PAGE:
The disastrous relationship with Chasen Whitney had broken her. Her mother had warned her about Columbia Law School students, but she could not ignore her lust. Olympia could not forgive herself for mooning over a lost love like a teeny bopper. And yet here she was, more than a decade later, and she could not get him out of her mind. Even when she was with Huey. Huey, who should have been enough for her. She needed a recovery. She needed earn admiration and fear again. She needed to shrug off the trappings of a prep school English teacher and return to her universe. And she knew how she was going to do it.
Hopper: My mother just got a text from Fiona. She’s considering your offer, Reese.
Reese: That’s great! I think that’s it for all the agenda items. We have a few more minutes before I have to leave the meeting, so…what’s everyone doing for Christmas?
Hopper: Christmas. Does that still exist?
Reese: Hopper, that’s dark.
Hopper: Dark? You know what’s really dark? Twenty-six hundred Americans died of COVID yesterday. Hunter Biden’s taxes are being investigated. The EPA is rolling back more environmental protections. Bob Dylan sold his music catalog.
Reese: I get that. Bad news kind of seems like a routine these days. Lots of people also think about Christmas as a routine: something that happens every year and you have to prepare for it. Retailers, advertisers, movie producers. Anyone with a financial stake. Like President’s Day or Columbus Day. But for some of us, it’s also a ritual with deep meaning. It helps us make sense of the universe and our place in it. If my family and I were living in a foxhole in a war-torn country, we would still celebrate Christmas.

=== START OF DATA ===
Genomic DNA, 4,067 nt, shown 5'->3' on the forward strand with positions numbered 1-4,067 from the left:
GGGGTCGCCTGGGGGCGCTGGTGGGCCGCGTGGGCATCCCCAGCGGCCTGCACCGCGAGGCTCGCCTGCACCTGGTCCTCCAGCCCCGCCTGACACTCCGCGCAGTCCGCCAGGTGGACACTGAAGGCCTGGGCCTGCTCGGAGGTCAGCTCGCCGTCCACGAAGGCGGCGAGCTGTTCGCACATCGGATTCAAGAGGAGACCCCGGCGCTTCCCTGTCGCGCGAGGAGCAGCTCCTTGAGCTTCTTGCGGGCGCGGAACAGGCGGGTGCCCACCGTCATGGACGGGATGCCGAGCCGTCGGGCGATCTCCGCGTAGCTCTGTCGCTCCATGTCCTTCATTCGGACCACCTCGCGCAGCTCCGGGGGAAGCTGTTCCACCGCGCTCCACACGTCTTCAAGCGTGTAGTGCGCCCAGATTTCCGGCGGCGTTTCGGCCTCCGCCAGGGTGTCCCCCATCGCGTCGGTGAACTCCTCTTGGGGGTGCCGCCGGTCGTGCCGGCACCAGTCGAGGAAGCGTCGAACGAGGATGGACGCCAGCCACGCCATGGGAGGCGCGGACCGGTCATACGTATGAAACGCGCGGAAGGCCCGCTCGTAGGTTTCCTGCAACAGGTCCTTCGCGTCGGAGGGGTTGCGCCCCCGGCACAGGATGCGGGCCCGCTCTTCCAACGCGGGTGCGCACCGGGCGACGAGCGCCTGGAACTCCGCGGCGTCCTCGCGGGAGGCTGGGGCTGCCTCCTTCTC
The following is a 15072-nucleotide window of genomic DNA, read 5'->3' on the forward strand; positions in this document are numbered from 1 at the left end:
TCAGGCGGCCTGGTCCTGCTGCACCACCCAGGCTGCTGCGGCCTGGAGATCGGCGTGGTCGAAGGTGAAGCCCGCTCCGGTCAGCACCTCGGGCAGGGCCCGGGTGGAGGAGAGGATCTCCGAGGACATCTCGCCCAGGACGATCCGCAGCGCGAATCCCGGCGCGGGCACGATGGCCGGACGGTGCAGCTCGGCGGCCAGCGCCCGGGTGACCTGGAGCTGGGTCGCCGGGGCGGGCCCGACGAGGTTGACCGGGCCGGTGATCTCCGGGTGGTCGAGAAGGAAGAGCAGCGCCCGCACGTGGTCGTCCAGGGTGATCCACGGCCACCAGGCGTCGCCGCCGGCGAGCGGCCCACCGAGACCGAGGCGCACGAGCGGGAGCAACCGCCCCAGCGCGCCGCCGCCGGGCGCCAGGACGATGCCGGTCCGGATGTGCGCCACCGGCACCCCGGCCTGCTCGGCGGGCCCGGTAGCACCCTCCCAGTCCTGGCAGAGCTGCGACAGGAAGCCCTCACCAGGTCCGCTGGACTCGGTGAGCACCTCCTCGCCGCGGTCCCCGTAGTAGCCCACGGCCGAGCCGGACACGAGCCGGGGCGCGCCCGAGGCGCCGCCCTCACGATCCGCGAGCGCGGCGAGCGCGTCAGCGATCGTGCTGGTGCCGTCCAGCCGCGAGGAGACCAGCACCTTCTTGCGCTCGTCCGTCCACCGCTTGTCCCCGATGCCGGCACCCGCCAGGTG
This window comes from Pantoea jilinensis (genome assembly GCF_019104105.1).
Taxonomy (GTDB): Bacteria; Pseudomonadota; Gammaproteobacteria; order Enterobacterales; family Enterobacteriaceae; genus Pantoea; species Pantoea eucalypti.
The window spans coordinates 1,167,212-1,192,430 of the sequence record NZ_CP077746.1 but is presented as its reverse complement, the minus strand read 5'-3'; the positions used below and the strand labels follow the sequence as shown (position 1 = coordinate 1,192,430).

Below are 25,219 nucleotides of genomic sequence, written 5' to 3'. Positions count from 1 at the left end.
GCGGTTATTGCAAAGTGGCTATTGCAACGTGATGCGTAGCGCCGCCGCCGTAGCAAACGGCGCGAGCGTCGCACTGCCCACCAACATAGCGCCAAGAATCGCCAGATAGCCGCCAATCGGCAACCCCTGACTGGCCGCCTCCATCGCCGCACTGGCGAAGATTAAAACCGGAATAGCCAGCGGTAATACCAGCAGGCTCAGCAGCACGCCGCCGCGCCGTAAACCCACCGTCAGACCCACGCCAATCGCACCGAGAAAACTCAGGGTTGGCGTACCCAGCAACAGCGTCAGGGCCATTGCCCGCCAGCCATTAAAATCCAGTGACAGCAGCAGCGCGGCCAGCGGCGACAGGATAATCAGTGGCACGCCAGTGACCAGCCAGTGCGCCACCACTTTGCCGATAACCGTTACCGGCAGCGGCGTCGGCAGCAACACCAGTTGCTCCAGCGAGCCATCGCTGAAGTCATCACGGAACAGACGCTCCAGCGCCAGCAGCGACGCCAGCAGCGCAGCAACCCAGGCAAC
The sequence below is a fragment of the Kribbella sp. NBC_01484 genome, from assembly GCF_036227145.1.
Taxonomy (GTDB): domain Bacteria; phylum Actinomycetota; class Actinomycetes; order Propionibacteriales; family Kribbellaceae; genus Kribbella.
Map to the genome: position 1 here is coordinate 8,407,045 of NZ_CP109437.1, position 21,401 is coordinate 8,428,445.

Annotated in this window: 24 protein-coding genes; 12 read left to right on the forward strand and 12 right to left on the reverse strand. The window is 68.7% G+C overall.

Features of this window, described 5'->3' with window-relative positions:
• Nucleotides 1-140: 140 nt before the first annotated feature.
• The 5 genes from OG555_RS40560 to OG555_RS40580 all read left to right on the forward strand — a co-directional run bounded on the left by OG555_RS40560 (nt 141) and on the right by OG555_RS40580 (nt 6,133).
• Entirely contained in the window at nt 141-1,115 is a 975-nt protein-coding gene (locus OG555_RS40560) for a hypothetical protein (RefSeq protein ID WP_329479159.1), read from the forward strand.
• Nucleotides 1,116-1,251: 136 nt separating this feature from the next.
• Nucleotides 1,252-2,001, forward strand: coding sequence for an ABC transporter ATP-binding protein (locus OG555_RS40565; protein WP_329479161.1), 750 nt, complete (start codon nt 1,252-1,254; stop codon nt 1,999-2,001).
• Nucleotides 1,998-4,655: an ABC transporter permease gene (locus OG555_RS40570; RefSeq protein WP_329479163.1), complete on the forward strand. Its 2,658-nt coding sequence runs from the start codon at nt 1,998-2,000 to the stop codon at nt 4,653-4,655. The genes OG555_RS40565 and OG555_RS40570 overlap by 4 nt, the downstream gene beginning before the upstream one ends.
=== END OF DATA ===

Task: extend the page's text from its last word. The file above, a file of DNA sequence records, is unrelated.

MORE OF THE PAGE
Hopper: Luckily for you, you are not in a war-torn country.
Reese: Luckily for me, I am also blessed. My family and I can still observe many of the same rituals I celebrated as a child. The tree, the decorations, the gifts, the music. We will just celebrate with a smaller circle of people. And, of course, share with fans on Instagram.
Hopper: So, it’s like almost normal for you.
Reese: As I said, I’ve been blessed. What about you, Hopper?
Hopper: Me? I plan to stay in Washington DC with my sister’s ex-boyfriend. My best guess is that, after a morning run, we will probably shower, spend the day on the sofa in comfortable clothes, eating that red and green macaroni and cheese, hoisting a few, farting at will, watching all the NBA games, and opening whatever packages Amazon has dropped off at our apartment.
Edward: Game respects game.
Hopper: My little sister Silver says that all the time.
Silver Tilley-Blandin never said, “game respects game.” Hopper was pretty sure she wouldn’t even know what the phrase meant. Whenever Hopper needed to establish himself as the alpha male in a conversation, he would pull out the phrase, “my little sister Silver says that all the time.”
In fact, and he would never admit it, Hopper had a tremendous respect for his little sister Silver. She still had the ability to say “fuck you” to their mother. Silver had repeatedly declined the offer to wait out the pandemic at the Tilley-Blandin Fortress. She had even rebuffed her boyfriend Louis’ pleas to move in with her until it suited her. She had even stood up to him, the older brother, and got him to move out of her duplex when it was clear there was not enough room for him and the boyfriend. She admitted to him that she liked the danger of living in the city during pandemic. Every time she walked the streets swathed in PPE, she felt alive. “This pandemic? This Trump insanity? Fuck it. This my year of living dangerously,” she said to him as he left her duplex, without affect or irony.
For Silver, blood was thinner. He respected her game.